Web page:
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Your favorite GPS for the trail

This is a discussion on Your favorite GPS for the trail within the Trail Riding forums, part of the Riding Horses category

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        02-02-2012, 11:08 AM
      #41
    QOS
    Green Broke
    Well, sometimes that is just the price you will have to pay...no snarky come-backs to the snarky remarks....but then you will be the GPS King and save the snarky folks for getting their butts lost at sundown! (in the winter, in a snowstorm - with rain - a limping horse - and a sore backside - can we add anymore to that list and yes, I know it will not be raining if it is snowing so how about a sleet storm - that would not be fun)
         
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        02-03-2012, 07:29 AM
      #42
    Green Broke
    Mine has been quite useful in the mountains of SE Tennessee/N. Georgia.

    I'm a map junkie too, and still take a map and compass.
         
        02-03-2012, 09:32 AM
      #43
    QOS
    Green Broke
    Gunslinger - I hope to get to the point where I can do that. I do have a compass and hope to learn to use it correctly.

    I did have to learn to use one years ago when I took a certification in Scuba Diving. We had to navigate with a compass underwater. I have a very good sense of direction on roads but underwater - not so much!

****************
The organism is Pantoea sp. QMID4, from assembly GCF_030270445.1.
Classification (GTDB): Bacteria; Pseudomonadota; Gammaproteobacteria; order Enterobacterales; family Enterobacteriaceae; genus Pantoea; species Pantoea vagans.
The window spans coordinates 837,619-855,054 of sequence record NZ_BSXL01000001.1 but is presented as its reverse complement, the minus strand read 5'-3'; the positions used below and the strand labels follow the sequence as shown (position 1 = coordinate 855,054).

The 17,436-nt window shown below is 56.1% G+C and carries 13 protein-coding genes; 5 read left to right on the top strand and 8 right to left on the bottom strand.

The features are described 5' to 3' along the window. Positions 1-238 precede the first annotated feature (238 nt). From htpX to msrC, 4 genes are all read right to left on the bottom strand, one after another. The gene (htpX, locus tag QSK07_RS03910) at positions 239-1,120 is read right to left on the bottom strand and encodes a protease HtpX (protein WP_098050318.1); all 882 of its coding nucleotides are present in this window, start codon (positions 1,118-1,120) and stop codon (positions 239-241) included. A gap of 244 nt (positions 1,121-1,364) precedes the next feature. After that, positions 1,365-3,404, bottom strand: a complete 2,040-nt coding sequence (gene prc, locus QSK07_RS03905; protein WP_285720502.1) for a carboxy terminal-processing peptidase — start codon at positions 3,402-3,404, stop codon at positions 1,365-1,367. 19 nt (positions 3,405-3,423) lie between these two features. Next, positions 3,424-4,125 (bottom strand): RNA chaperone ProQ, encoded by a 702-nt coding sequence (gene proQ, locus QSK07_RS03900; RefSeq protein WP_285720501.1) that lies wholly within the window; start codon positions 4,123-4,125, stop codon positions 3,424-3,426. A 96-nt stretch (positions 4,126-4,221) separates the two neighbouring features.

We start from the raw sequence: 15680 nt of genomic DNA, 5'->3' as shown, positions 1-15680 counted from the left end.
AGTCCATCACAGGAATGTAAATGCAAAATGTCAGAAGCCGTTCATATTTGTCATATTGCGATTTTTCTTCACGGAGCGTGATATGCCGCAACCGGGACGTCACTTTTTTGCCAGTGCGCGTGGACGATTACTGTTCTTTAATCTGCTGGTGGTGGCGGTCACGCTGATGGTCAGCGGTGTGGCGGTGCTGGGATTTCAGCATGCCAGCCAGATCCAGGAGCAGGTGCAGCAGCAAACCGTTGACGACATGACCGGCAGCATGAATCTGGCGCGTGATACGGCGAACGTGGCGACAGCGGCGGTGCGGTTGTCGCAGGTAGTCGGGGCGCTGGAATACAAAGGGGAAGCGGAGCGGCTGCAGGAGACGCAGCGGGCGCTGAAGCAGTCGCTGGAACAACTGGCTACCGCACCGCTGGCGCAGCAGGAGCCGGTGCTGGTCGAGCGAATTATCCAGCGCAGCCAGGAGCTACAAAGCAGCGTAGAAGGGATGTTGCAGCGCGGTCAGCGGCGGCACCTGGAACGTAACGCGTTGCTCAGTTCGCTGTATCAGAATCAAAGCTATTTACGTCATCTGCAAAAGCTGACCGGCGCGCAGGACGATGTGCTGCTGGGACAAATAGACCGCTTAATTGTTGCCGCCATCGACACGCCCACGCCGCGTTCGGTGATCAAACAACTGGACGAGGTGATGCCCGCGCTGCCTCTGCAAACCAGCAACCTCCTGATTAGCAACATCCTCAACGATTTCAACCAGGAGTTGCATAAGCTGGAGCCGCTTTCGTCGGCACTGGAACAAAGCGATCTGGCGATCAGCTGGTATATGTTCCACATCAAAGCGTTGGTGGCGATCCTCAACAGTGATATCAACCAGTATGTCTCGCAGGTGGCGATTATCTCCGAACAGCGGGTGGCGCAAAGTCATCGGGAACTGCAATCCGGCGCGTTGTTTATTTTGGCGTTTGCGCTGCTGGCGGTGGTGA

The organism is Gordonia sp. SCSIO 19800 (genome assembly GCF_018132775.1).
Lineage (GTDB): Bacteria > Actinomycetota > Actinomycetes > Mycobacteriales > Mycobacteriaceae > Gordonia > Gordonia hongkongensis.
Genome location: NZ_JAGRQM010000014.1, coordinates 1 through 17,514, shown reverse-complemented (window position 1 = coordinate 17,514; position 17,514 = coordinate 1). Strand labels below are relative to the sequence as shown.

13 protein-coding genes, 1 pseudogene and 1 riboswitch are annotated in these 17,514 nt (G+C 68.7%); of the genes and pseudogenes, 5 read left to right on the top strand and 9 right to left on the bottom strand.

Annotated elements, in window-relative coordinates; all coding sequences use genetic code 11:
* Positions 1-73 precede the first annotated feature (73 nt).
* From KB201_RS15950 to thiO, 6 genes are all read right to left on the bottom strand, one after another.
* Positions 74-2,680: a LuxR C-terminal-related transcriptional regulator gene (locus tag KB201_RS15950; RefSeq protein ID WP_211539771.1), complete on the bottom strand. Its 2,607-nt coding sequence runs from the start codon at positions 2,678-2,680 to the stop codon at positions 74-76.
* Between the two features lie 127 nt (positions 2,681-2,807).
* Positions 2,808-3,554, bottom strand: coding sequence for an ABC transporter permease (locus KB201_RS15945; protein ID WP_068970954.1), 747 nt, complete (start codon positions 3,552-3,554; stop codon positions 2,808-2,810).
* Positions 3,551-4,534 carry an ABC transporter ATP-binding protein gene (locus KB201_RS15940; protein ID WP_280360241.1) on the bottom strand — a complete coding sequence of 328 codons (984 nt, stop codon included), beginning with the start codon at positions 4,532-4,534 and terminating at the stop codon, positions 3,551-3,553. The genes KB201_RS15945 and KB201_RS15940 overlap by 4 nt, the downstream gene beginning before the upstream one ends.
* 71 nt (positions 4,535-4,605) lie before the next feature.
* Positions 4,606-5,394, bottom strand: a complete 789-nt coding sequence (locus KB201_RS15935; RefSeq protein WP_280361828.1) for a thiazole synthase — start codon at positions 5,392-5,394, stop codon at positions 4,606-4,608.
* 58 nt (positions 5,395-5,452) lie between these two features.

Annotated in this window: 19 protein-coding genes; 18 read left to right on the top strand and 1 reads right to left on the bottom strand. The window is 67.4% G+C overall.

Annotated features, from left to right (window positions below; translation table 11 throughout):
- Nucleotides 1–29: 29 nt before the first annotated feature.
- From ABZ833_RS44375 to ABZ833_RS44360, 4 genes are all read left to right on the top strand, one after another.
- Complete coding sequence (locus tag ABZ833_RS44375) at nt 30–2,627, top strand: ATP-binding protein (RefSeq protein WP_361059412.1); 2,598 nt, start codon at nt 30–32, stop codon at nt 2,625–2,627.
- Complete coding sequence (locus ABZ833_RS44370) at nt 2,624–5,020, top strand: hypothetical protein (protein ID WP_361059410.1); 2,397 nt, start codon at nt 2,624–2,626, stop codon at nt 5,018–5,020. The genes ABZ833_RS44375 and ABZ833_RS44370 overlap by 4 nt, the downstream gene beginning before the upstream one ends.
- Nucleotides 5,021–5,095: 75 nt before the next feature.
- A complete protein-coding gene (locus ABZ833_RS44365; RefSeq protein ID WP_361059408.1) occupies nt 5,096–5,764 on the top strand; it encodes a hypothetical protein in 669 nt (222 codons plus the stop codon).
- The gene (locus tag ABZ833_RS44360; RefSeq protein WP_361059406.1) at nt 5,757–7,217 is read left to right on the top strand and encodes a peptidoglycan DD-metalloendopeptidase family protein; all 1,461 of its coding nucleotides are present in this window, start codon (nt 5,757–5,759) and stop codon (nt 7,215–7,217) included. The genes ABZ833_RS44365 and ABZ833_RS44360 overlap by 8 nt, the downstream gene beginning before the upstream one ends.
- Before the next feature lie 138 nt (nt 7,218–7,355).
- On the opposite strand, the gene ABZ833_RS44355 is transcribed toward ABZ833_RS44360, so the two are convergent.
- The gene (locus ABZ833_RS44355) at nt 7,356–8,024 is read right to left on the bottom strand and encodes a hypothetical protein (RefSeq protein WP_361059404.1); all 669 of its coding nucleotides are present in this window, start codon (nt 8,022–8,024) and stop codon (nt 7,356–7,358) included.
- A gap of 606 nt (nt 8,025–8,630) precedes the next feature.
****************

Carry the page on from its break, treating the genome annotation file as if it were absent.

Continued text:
02-03-2012, 11:42 AM
      #44
    Banned
    Quote:
    Originally Posted by trailhorserider    
    My theory is that it takes a certain number of satellites to pinpoint it's location, so if the mountains or trees or whatever are blocking some of the signals it can't pinpoint it's location. I don't know how true that is, but that's my theory anyway!
    Your theory is correct. That's exactly how GPS works (in a very basic sense). A GPS receiver needs three satelites in view to get a 2D (latitude and longitude) position and four to get lat, lon, and altitude.
         
        02-03-2012, 11:50 AM
      #45
    Banned
    I learned to navigate boats in HS back before GPS even existed, when its predecessor system (NAVSAT) only could fix your position two or three times per 24 hr period, and where Loran signals did not exist. I later became a Navy officer and was in charge of the navigation division on one of the ships I served. I'm also an FAA certificated airman with an instrument rating. Plus I've done lots of wilderness navigation out backpacking and ski mountaineering in the Cascades.

    In short, I've been navigating on land, at sea, and in the air for virtually all of my adult life.

    Of all that I've read on this thread, I'd have to agree with gunslinger the most. GPS and other electronic navaids are backups. A map and compass are primary. In fact, it would be wicked smart to plot your GPS position on the map at 30 to 60 minute intervals depending on your speed along with the time of the navigational fix.
    gunslinger likes this.
         
        02-04-2012, 08:42 AM
      #46
    Green Broke
    Yes Mildot, I agree.

    The first thing I want to know is "where am I"?

    This goes hand in hand with "am I where I think I should be"?

    Sure, I love the track log, and down load it to my computer, but the primary function of my gps is to give me a location, which I then place on my map.

    If you want to learn to navigate effectively with the GPS, study and understand UTM. The meter system works very well as it's easy to work with when trying to pin point a location.